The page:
Thursday, November 19, 2009

Instead, let's try to understand

It greatly saddens me that the days of little girls and their horse partners are gone. The woods and trails we rode are now housing projects and strip malls. It all has been replaced by high powered horses and structured "training" of both horse and human.

I thought for awhile that the training methods had improved to the benefit of the horse, but sadly, I was wrong, I can't even watch these well known "trainers." The appalling cruelty just blows my mind. I can't believe these trainers even have a following. The fact that the horses learn anything at all is a tribute to their intelligence and adaptability. Much of it is no better than the old "tie 'em down and buck them to a standstill" method from years ago.

They are not all bad, these trainers, but let your heart decide whether you want your horse to be exposed to these methods. Horses are extremely smart. They don't need painful repetition, they don't need to be terrorized into a "safe place." Once a horse understands a point, he never forgets. Make all your interactions with your horse as positive as you can, give him the benefit of the doubt. Horses are never wrong. Try to become his partner. If something negative happens, try again.

Horses are very forgiving. Reinforce positive - and avoid negative - situations, if you can. If a horse doesn't stand without ripping out cross ties, groom and tack up in his stall Find the easiest, safest ways for the both of you in all dealings. Don't set the horse up for failure. Treat him/her like a beloved child. Show him what you want. Sometimes they need time to figure things out. You see that "aha" moment when they get it.

I was watching one well known western trainer as he forced a young horse to do a "departure into a lope, from a standstill, onto the correct lead, at the correct speed, with its head flexed behind the vertical, while giving to the bit to the left." Huh? I couldn't figure out what was going on, let alone this good horse, who was never rewarded by a release of pressure! This beautiful horse had no spirit left, he just gave in because there was no escape. He took the punishment and abuse because he was given no choices at all, until he accidentally landed on the right combination the trainer wanted. He was dull and broken. I had to change the channel. I could not watch anymore.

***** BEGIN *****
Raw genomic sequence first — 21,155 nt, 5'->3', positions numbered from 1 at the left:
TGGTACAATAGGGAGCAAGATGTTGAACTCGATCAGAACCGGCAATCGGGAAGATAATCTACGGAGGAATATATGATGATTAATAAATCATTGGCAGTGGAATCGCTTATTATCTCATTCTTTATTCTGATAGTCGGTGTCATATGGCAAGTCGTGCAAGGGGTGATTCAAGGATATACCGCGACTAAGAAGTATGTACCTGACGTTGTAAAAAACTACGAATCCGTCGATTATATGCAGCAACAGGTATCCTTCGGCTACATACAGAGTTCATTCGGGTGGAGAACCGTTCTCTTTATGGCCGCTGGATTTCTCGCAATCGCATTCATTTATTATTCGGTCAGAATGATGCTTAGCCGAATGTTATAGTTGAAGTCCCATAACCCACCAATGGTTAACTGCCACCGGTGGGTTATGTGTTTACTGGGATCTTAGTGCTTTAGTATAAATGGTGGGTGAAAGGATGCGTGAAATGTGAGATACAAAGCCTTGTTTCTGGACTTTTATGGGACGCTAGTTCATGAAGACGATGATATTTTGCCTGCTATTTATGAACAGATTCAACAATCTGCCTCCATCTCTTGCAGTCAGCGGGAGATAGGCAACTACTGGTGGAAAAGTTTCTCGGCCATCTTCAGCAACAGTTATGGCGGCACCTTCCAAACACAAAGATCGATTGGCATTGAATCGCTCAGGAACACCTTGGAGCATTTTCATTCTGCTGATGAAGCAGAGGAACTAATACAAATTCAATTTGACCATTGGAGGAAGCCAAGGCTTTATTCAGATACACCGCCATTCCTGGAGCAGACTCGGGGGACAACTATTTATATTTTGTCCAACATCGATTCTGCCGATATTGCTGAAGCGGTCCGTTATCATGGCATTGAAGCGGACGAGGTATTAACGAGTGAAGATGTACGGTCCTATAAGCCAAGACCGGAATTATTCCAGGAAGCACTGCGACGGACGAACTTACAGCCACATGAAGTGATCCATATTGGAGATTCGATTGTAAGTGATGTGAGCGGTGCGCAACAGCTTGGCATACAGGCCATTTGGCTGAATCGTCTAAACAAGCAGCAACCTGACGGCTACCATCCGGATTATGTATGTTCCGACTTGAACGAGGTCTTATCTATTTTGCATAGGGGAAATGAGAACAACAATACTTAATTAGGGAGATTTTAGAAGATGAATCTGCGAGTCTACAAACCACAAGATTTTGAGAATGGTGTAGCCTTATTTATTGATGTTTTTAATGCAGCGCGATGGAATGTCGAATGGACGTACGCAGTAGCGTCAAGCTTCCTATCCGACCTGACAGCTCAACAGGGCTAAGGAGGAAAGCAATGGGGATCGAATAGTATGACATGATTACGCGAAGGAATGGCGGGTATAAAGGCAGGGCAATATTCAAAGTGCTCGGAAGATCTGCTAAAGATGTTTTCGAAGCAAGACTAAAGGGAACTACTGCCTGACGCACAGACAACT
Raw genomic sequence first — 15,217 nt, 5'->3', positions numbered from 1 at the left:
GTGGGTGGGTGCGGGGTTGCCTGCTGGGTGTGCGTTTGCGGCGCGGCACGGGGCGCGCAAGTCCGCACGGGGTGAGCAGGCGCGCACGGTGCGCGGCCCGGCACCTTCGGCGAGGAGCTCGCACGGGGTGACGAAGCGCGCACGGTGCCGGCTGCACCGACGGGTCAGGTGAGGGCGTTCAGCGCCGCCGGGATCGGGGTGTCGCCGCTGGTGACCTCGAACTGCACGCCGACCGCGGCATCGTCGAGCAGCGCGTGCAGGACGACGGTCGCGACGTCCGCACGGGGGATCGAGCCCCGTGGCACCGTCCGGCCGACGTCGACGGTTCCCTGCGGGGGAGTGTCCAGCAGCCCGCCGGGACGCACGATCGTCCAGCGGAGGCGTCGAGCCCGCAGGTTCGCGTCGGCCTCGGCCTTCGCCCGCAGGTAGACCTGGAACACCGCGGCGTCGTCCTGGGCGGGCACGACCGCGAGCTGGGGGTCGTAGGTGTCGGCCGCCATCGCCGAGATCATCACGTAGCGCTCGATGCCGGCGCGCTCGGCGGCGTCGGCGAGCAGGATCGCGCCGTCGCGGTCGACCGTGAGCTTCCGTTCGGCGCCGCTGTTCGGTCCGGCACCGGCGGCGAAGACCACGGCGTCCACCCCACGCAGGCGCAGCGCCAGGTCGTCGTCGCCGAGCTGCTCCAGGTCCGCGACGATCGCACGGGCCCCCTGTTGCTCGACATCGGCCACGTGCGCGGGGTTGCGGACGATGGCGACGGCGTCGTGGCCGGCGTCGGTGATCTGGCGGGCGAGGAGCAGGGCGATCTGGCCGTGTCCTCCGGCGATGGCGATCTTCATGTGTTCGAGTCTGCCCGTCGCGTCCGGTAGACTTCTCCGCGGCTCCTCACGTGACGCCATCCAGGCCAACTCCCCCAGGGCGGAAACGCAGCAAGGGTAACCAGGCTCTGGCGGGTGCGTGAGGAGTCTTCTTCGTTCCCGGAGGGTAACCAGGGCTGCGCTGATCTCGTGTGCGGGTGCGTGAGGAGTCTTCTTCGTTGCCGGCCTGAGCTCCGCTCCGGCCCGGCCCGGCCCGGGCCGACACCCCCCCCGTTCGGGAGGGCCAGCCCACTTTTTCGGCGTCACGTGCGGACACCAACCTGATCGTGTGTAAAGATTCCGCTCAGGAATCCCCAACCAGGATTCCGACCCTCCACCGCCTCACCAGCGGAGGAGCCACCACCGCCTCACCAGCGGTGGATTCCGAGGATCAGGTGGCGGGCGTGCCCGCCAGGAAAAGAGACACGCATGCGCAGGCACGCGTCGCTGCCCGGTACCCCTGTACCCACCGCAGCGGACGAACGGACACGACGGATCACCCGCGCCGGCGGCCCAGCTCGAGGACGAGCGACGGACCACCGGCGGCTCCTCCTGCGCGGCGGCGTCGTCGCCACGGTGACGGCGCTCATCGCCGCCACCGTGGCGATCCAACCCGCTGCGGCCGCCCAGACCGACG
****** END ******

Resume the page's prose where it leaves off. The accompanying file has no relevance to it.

I'm not saying a horse doesn't need to be given a swat every now and then for an act of disrespect or foolishness (that is how they discipline each other, after all). Just stay within their rules. It's so much easier that way.

Horse and human partnerships must always be at least 51% for the human, 49% for the horse. That 1% for you makes you the respected head of the team. Use it to your advantage and have fun with your potential life mate and best friend. Your horse is capable of loving you all of its life.

To the ponies

One night while our teeny pony Bess was sick our vet said, "Why is this pony here? She should be with her family right now." Bess was 25+ years old at the time. She was a tough little alpha mare about 9 hands tall. She came to us when her owner died. We became her family. She lived with us another three years. We assumed she was untrained as the only really small adult we ever had try to ride her was repeatedly slammed to the ground (all of my worst falls have been off ponies - one second they're under you, the next they're not).

One day we tried her with a little girl. I swear, this pony changed before my eyes. Not only did she care for this child with every step, but wiped out the competition in the walk/trot class at the Bolton Fair! In that huge ring she trotted into every corner in perfect form!

Two little girls rode her that day and won champion of the day! In a picture she looked like a fluffy kitten with the two little girls beside her. I was as proud as if I had created her myself. Who knows how many children she taught to ride in her 28 years!

Two months later Bess died. In honor of Bess and all the unsung pony heroes that started all the famous/excellent riders on the way, we salute you and remember you always.


My beautiful little horse Willie has faded away before my eyes. It is time also for him to join his angel. He agrees, it is time to go. He has never been any trouble at all, he was just always there. Always a good influence on any upset horse. His sweet calm spirit made all others around him feel safe. But he is very old and time has caught up with him. "Time and unforeseen occurrences befall us all." Ec.9:11 And so in honor of this dear one's life, we let him go with dignity. His pain is over. With all of his friends holding and loving him he fell asleep for the last time. Willie taught so many about just how good and kind horses can be.

We need money still

Thank you all for your loving support throughout the years. Please remember us at this time of giving. All donations go directly to the care of our horses. We are a 100% volunteer staff. -Nina

Recently we were able to place two horses, Baladi, an Arab Saddlebred mare with an incurable lameness, and a teeny-tiny mini mare, Snowflake, into loving permanent homes. We are currently housing 14 rescued horses, most will have sanctuary with us for life. Please help us with their care.

The education work goes on, as well. We are encouraging people to find ways to keep their horses, to be responsible for their care for life.

We are also helping to support other rescues by sending them our excess of donated items such as halters, lead ropes, and stable blankets. We are trying to unite in our cause.

We have a new piggy, though we are not technically a piggy rescue, we could not say no to this one. His owner, not wanting him anymore, put him in a heavy duty construction bag to suffocate him. He was rescued and brought to us very dehydrated and underweight. He now resides next to our other piggy and his cat in what we call the "pig pavilion."